The Postmaster General enthused – with a straight face, apparently – that "before man reaches the moon, mail will be delivered within hours from New York to California, to Britain, to India or Australia by guided missiles. We stand on the threshold of rocket mail." The Pentagon, however, admitted candidly that there was no possible way to make rocket delivery of mail cost effective, with each cruise missile costing the 2017 equivalent of over a million dollars. The stamps carried by the Regulus mail had a value of four cents each. It didn't take a UNIVAC to figure out that this wasn't actually about delivering mail. A more reasonable interpretation would be that, with Sputnik and the American failure(s) to imitate its launch, the US wanted to show off that it could fire a cruise missile 1) from a submarine, and 2) with comparative accuracy over a long distance. No doubt the Post Office enjoyed the publicity and all involved, in that wholesome gee-whiz 1950s way, considered the stunt Neat-o, but other than to stimulate the American imagination and send Russian surveillance personnel to bang off a dispatch to Moscow about a cruise missile there was no real reason for doing this.

Wasteful? Sure. At the same time, it's hard to argue that Americans are happier today now that shenanigans of this type have been eliminated from the budget in favor of orienting all of the Pentagon's funds directly to killing foreigners.


It is fashionable and born of good intentions to say that Community as a concept is important, positive, and is worth preserving. All of those things can be true while also recognizing that at some point the patient is deceased and no amount of medical intervention will bring it back to life.

Cairo, IL just received attention in the form of an NPR story about its latest in a drawn-out series of death throes. For those who have not had the pleasure, Cairo (KAY-row) is the worst and saddest place you can find in the United States. I have been to all 50 states. I have driven through every inch of the Midwest, which practically abounds with Sad Places. Cairo is the worst. It is a cross between a theme park Ghost Town and a FEMA camp for evacuees from a natural disaster. There is nothing in Cairo. Nothing.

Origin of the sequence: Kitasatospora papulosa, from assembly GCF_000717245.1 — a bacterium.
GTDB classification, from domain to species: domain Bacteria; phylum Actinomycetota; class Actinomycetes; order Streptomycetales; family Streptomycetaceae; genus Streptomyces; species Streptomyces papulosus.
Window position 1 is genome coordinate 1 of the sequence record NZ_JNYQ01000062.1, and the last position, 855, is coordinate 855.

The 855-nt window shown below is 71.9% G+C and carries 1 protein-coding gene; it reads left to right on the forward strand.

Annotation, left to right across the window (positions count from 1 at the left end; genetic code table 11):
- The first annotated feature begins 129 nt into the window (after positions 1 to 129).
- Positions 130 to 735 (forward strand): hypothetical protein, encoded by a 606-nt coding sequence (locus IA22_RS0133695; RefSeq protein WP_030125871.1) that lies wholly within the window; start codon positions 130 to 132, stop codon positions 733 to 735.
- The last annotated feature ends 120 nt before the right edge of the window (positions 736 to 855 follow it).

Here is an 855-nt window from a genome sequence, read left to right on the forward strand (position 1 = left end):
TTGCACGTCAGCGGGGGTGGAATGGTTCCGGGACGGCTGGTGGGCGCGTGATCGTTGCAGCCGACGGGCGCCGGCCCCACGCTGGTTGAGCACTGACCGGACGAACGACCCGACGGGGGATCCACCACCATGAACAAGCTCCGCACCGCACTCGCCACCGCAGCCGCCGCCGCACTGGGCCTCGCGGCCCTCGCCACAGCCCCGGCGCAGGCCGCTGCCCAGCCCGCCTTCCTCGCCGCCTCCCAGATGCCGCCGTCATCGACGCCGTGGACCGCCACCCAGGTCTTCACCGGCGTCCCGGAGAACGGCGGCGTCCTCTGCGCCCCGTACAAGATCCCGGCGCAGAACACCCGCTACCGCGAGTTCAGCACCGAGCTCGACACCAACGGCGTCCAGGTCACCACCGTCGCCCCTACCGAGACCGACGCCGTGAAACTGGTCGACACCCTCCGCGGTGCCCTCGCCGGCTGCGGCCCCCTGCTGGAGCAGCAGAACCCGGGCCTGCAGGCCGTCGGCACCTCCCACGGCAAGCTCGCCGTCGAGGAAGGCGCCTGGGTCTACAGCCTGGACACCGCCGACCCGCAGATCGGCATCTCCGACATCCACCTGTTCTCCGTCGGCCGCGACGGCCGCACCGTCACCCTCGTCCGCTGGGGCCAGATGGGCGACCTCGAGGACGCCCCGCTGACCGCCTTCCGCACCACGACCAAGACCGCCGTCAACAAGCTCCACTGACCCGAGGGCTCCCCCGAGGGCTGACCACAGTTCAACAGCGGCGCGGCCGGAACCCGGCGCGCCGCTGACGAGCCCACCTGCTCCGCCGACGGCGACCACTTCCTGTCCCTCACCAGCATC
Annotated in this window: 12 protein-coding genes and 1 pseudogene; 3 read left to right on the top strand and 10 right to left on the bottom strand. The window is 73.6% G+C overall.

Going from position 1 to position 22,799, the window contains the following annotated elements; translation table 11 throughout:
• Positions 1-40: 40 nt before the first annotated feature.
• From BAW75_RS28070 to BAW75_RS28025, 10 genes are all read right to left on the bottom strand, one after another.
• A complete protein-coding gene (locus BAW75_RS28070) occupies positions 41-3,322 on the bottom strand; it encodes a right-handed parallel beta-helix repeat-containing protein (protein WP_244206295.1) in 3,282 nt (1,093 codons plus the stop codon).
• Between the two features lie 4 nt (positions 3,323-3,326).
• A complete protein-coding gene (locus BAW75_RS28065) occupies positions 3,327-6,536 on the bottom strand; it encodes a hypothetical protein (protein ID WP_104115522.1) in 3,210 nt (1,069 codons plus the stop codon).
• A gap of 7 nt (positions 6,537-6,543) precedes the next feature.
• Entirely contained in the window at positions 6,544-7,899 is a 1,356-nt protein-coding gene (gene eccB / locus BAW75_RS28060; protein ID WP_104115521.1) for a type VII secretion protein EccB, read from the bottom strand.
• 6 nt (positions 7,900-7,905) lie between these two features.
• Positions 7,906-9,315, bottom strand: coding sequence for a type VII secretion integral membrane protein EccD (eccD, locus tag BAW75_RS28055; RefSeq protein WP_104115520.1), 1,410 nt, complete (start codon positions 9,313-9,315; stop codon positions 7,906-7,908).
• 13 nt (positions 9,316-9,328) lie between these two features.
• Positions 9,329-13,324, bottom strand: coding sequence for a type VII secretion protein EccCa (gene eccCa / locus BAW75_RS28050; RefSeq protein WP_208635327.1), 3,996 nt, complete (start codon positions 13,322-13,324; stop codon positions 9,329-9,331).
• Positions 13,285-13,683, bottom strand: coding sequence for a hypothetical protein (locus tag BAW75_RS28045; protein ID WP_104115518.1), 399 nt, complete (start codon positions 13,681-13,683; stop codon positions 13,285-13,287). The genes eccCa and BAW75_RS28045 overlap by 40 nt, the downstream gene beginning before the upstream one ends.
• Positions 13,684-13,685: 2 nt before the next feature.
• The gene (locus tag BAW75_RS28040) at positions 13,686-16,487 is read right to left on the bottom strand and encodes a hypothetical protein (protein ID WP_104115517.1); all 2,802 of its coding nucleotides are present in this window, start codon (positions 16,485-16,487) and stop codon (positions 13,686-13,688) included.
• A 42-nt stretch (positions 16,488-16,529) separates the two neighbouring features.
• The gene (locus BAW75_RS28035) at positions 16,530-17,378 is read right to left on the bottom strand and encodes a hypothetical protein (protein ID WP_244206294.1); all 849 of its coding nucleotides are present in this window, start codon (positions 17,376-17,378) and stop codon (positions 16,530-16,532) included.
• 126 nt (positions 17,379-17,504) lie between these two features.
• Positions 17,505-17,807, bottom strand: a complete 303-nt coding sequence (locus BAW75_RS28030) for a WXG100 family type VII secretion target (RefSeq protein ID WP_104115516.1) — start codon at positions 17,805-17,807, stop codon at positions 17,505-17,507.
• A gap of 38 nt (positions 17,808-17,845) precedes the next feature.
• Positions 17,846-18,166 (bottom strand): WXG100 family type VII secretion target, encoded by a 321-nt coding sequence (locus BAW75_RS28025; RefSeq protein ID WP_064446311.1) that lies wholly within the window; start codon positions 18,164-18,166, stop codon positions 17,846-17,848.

Cairo was important and viable a long time ago due to its geographic position at the confluence of two major rivers. Since this is not the 19th Century anymore and riverboats are not the driving force behind the economy of the region, there no longer is any reason for Cairo to exist. It is conveniently positioned for river traffic but otherwise totally desolate. It is a four-plus hour drive to any city of consequence (St. Louis, Louisville) and even a solid hour removed from remote backwaters like Paducah, KY. When a description of your location uses both "Paducah" and "one hour from," you are admitting defeat.

Even the schools in Cairo are closing, and not for the trendy budget-slashing reasons. They are closing because there are no students. Everybody able to leave this place has left. They have left because there is no reason to stay. Emotionally, I find the willingness of the remaining residents to try to Save Cairo endearing. Intellectually I know that A) it will not work and B) there is no defensible reason to try.

When the state and Federal governments reckon the amount of money they pour into a place like Cairo, the following offer would be in the best interests of everyone involved: give every man, woman, and child in Cairo who does not own a home a voucher for a free moving van, a check for $10,000, and advice on places they could move that are not totally devoid of opportunities and amenities. Give every home or property owner in the city a check for their property and send them on their way similarly. Just pull the plug. The place is finished. Go.

If that seems ludicrously expensive, cutting checks would cost little compared to the long term costs of keeping places like this on life support for no reason anyone can articulate. And there is plenty of precedent for it. The EPA and Congress have evacuated communities before due to determinations that remediation would be so prohibitively expensive that the only cost-effective option is to pay people for their property and move them elsewhere. Gilman, CO. Picher, OK. Centralia, PA (of the infamous smoldering underground mine fires). Times Beach, MO (which is so soaked in dioxin that even the rodents died). These are not examples from 1850 during the Gold Rush. These are recent. This can be done. It is done, when deemed necessary.